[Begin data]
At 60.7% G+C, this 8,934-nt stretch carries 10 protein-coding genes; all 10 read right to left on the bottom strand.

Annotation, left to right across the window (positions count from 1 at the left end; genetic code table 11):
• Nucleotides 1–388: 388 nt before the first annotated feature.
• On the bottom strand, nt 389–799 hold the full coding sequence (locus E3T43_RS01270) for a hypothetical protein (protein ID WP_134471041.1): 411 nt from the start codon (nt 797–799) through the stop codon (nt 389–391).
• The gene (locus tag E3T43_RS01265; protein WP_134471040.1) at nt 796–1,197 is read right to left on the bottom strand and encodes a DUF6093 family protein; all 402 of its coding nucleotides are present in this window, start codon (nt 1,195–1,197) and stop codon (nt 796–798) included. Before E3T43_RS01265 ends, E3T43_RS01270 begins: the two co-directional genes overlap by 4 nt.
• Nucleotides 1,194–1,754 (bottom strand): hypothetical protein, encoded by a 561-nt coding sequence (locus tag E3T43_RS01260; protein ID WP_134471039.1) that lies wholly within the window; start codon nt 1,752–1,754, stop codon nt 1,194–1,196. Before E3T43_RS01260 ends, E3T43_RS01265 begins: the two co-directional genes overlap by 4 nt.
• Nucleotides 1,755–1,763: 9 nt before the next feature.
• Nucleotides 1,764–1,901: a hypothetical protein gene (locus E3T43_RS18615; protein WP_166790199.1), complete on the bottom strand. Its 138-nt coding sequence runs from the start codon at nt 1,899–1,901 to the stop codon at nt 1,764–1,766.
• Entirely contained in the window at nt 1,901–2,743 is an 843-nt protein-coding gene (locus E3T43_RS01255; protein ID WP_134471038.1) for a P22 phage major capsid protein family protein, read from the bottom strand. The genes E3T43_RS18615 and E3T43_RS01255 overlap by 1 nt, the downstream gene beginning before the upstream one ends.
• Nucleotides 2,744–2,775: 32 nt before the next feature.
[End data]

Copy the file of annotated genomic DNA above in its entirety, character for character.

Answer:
At 60.7% G+C, this 8,934-nt stretch carries 10 protein-coding genes; all 10 read right to left on the bottom strand.

Annotation, left to right across the window (positions count from 1 at the left end; genetic code table 11):
• Nucleotides 1–388: 388 nt before the first annotated feature.
• On the bottom strand, nt 389–799 hold the full coding sequence (locus E3T43_RS01270) for a hypothetical protein (protein ID WP_134471041.1): 411 nt from the start codon (nt 797–799) through the stop codon (nt 389–391).
• The gene (locus tag E3T43_RS01265; protein WP_134471040.1) at nt 796–1,197 is read right to left on the bottom strand and encodes a DUF6093 family protein; all 402 of its coding nucleotides are present in this window, start codon (nt 1,195–1,197) and stop codon (nt 796–798) included. Before E3T43_RS01265 ends, E3T43_RS01270 begins: the two co-directional genes overlap by 4 nt.
• Nucleotides 1,194–1,754 (bottom strand): hypothetical protein, encoded by a 561-nt coding sequence (locus tag E3T43_RS01260; protein ID WP_134471039.1) that lies wholly within the window; start codon nt 1,752–1,754, stop codon nt 1,194–1,196. Before E3T43_RS01260 ends, E3T43_RS01265 begins: the two co-directional genes overlap by 4 nt.
• Nucleotides 1,755–1,763: 9 nt before the next feature.
• Nucleotides 1,764–1,901: a hypothetical protein gene (locus E3T43_RS18615; protein WP_166790199.1), complete on the bottom strand. Its 138-nt coding sequence runs from the start codon at nt 1,899–1,901 to the stop codon at nt 1,764–1,766.
• Entirely contained in the window at nt 1,901–2,743 is an 843-nt protein-coding gene (locus E3T43_RS01255; protein ID WP_134471038.1) for a P22 phage major capsid protein family protein, read from the bottom strand. The genes E3T43_RS18615 and E3T43_RS01255 overlap by 1 nt, the downstream gene beginning before the upstream one ends.
• Nucleotides 2,744–2,775: 32 nt before the next feature.